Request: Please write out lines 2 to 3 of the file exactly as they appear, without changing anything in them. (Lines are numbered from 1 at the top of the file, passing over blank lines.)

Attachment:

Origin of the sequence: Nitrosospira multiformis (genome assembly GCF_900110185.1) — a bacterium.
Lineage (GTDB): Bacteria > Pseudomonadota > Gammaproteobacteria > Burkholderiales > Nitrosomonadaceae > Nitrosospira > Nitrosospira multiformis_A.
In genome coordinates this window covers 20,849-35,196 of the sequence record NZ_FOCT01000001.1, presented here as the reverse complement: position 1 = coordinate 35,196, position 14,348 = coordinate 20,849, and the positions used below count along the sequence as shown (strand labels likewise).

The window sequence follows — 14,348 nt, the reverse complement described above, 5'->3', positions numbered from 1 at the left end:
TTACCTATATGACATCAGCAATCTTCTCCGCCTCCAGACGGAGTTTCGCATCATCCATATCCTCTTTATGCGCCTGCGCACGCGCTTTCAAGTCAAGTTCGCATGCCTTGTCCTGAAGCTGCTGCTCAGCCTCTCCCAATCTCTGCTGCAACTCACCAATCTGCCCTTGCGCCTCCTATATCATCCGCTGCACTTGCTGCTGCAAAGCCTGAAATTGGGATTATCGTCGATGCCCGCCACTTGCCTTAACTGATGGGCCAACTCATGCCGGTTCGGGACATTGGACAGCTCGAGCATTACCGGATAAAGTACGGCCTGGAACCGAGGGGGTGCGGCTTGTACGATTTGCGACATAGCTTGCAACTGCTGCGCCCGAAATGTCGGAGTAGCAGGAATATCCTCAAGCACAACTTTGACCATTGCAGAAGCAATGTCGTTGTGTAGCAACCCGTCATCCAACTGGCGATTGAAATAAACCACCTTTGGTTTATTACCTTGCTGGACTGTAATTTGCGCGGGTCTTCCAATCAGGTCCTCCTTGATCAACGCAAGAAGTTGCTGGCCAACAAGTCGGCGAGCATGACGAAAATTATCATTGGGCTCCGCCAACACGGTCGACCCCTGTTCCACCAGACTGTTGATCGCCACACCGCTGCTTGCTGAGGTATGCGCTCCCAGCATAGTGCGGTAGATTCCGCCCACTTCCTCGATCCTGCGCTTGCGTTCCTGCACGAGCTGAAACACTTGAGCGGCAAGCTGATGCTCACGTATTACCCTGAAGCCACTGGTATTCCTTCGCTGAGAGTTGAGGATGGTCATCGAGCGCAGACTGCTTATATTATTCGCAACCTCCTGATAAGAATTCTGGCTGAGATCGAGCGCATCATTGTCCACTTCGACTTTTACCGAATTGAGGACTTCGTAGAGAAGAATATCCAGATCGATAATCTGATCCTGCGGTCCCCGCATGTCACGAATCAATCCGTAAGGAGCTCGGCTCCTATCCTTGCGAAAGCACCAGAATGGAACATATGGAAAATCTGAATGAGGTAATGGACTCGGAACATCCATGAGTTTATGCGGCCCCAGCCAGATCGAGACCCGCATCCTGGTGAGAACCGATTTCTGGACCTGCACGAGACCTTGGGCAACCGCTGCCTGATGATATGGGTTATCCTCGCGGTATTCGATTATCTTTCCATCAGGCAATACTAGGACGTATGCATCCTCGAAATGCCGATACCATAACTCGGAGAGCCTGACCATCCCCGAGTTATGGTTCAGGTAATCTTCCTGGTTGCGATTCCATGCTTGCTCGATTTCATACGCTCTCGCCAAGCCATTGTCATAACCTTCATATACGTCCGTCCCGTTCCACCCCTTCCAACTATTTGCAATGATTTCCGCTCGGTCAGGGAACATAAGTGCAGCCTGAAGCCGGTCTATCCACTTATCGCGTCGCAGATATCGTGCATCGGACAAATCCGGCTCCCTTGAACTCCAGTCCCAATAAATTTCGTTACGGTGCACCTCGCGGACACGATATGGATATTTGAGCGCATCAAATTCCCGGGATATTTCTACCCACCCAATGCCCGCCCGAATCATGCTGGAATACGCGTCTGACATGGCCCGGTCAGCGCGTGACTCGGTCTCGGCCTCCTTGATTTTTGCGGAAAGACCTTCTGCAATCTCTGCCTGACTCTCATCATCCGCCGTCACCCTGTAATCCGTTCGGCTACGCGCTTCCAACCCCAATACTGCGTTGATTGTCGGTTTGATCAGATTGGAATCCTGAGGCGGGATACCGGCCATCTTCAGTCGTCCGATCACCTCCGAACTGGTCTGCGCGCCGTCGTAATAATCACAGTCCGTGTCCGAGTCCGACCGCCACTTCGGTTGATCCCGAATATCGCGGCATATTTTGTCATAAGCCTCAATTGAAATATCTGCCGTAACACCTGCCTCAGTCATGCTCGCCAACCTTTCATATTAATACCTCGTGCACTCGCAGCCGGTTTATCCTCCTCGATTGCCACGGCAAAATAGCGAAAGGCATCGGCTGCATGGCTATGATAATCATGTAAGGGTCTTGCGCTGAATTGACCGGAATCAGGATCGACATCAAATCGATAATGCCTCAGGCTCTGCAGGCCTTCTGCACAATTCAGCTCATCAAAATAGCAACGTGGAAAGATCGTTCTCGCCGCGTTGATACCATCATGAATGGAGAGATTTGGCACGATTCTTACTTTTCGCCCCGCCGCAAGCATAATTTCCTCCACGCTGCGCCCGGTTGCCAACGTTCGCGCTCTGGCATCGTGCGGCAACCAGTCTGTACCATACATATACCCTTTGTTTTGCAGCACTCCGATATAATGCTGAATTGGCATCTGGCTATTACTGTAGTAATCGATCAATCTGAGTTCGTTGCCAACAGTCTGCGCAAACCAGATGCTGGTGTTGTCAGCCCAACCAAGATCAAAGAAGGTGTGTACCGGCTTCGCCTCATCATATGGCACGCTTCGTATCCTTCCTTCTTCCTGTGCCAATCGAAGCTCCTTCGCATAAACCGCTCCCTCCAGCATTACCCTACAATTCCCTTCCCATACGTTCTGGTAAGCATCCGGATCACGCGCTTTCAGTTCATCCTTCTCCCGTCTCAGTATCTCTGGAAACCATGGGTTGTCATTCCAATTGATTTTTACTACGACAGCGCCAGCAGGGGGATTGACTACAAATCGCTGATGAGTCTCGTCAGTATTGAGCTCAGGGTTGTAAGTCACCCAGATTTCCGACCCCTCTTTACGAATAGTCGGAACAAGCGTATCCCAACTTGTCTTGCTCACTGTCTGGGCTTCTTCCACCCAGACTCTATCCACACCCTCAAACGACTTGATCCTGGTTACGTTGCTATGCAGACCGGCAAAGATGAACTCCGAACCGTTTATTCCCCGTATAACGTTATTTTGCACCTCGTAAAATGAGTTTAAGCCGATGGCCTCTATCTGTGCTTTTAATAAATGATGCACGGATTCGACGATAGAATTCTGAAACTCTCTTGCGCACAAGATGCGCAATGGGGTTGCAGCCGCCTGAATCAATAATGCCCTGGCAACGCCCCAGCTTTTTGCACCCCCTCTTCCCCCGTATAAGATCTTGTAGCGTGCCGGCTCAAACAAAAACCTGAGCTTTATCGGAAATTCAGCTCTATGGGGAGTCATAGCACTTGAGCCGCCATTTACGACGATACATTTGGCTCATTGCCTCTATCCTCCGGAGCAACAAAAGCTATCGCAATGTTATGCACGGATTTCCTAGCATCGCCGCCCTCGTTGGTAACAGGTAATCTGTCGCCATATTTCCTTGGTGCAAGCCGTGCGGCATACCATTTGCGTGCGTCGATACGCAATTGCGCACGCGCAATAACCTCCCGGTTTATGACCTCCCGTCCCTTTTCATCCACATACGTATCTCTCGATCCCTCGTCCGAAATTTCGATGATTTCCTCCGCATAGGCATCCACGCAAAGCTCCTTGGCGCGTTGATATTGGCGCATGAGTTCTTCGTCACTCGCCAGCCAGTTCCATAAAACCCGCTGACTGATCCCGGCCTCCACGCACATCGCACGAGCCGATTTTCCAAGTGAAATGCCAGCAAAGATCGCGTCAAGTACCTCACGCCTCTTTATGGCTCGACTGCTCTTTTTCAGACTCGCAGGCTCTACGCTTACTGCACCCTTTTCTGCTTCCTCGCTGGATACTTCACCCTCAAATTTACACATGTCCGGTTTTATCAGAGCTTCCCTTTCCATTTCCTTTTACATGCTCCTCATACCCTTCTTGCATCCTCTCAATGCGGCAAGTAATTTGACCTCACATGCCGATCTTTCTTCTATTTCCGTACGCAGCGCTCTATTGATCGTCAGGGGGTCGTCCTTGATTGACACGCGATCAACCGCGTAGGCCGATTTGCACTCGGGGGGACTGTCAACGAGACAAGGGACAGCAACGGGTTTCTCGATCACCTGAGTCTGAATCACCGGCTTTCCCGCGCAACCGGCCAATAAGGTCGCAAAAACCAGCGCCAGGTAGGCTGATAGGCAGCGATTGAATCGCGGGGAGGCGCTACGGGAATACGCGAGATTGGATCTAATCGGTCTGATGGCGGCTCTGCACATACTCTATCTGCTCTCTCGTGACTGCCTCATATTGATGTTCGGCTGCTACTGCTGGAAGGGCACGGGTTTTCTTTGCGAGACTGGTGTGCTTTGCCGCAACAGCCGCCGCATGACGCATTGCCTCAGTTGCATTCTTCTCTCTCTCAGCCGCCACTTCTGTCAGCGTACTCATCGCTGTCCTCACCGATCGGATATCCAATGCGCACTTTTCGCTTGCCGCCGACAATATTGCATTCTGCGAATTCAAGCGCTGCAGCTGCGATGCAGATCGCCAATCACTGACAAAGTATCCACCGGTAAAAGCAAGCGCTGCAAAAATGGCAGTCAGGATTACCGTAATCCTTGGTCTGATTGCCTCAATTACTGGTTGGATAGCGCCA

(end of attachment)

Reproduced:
Lineage (GTDB): Bacteria > Pseudomonadota > Gammaproteobacteria > Burkholderiales > Nitrosomonadaceae > Nitrosospira > Nitrosospira multiformis_A.
In genome coordinates this window covers 20,849-35,196 of the sequence record NZ_FOCT01000001.1, presented here as the reverse complement: position 1 = coordinate 35,196, position 14,348 = coordinate 20,849, and the positions used below count along the sequence as shown (strand labels likewise).